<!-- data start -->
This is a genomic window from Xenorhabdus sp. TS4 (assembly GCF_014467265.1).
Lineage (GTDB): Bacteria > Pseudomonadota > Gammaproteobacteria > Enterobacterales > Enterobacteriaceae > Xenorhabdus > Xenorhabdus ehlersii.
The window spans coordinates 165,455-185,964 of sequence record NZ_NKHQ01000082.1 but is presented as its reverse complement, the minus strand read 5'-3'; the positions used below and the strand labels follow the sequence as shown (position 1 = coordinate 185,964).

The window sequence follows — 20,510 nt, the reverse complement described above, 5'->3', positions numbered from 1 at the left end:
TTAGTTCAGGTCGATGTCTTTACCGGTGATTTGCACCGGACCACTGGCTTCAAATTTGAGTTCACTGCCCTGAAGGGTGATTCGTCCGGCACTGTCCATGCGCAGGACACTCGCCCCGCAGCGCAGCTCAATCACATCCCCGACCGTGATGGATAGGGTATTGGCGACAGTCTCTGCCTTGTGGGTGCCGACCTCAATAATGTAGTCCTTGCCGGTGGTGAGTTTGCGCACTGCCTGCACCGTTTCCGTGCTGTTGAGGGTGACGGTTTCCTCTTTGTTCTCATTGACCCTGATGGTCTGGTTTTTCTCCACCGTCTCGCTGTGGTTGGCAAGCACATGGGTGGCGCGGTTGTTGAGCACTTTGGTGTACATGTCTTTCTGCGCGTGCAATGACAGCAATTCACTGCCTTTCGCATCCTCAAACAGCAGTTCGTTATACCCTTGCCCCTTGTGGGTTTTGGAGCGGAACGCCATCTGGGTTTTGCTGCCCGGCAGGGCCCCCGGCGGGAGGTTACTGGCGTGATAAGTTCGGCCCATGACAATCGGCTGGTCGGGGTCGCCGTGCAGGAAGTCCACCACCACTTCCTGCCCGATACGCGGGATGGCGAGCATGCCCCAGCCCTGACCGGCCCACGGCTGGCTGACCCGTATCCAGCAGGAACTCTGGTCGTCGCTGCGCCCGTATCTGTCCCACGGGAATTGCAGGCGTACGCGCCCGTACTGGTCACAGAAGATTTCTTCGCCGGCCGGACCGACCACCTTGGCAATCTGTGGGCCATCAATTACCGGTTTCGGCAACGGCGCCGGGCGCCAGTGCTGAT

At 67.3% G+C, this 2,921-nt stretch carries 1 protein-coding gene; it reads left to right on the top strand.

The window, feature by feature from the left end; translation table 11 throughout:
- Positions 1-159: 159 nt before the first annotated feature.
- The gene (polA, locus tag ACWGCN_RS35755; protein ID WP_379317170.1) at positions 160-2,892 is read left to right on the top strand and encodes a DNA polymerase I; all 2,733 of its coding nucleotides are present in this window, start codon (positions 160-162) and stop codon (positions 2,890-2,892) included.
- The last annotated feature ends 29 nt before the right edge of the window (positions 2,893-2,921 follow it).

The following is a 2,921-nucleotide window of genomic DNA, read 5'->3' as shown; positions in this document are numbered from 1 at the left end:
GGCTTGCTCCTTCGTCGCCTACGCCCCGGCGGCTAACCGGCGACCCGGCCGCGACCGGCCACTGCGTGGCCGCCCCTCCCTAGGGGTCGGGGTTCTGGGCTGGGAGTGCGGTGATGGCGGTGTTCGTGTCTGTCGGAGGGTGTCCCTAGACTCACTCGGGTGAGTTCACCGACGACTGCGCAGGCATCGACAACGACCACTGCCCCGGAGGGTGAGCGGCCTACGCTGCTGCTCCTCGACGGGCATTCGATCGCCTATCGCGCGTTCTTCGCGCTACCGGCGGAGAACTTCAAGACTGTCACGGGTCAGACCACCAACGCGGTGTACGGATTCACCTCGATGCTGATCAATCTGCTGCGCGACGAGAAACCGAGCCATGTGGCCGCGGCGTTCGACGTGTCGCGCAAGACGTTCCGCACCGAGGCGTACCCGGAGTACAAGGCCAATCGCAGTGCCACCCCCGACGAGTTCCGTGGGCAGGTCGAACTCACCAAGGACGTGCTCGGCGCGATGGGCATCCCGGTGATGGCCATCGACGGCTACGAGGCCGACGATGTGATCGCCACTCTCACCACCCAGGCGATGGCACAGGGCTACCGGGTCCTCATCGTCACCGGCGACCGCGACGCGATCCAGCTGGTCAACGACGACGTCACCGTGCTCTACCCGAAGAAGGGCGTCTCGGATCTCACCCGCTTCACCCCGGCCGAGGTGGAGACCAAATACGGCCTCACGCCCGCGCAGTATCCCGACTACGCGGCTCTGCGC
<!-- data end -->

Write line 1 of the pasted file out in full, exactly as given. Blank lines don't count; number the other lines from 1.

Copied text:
This is a genomic window from Xenorhabdus sp. TS4 (assembly GCF_014467265.1).